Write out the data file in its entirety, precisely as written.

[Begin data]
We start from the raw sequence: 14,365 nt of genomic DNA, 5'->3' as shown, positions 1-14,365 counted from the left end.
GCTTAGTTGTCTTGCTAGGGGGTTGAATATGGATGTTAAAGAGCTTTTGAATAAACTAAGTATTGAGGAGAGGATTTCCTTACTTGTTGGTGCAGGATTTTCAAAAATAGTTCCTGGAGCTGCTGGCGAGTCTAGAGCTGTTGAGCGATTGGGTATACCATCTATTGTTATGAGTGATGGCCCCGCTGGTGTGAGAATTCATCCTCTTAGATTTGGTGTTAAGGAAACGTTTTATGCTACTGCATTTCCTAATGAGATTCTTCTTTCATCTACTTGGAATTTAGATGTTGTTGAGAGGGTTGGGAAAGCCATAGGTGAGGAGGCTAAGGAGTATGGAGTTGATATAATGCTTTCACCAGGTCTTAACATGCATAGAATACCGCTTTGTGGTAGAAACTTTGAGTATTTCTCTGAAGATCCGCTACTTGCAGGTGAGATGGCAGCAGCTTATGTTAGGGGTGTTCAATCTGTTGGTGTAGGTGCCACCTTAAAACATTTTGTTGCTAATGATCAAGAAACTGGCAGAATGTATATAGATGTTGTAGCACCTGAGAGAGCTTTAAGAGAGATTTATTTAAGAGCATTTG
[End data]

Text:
We start from the raw sequence: 14,365 nt of genomic DNA, 5'->3' as shown, positions 1-14,365 counted from the left end.
GCTTAGTTGTCTTGCTAGGGGGTTGAATATGGATGTTAAAGAGCTTTTGAATAAACTAAGTATTGAGGAGAGGATTTCCTTACTTGTTGGTGCAGGATTTTCAAAAATAGTTCCTGGAGCTGCTGGCGAGTCTAGAGCTGTTGAGCGATTGGGTATACCATCTATTGTTATGAGTGATGGCCCCGCTGGTGTGAGAATTCATCCTCTTAGATTTGGTGTTAAGGAAACGTTTTATGCTACTGCATTTCCTAATGAGATTCTTCTTTCATCTACTTGGAATTTAGATGTTGTTGAGAGGGTTGGGAAAGCCATAGGTGAGGAGGCTAAGGAGTATGGAGTTGATATAATGCTTTCACCAGGTCTTAACATGCATAGAATACCGCTTTGTGGTAGAAACTTTGAGTATTTCTCTGAAGATCCGCTACTTGCAGGTGAGATGGCAGCAGCTTATGTTAGGGGTGTTCAATCTGTTGGTGTAGGTGCCACCTTAAAACATTTTGTTGCTAATGATCAAGAAACTGGCAGAATGTATATAGATGTTGTAGCACCTGAGAGAGCTTTAAGAGAGATTTATTTAAGAGCATTTG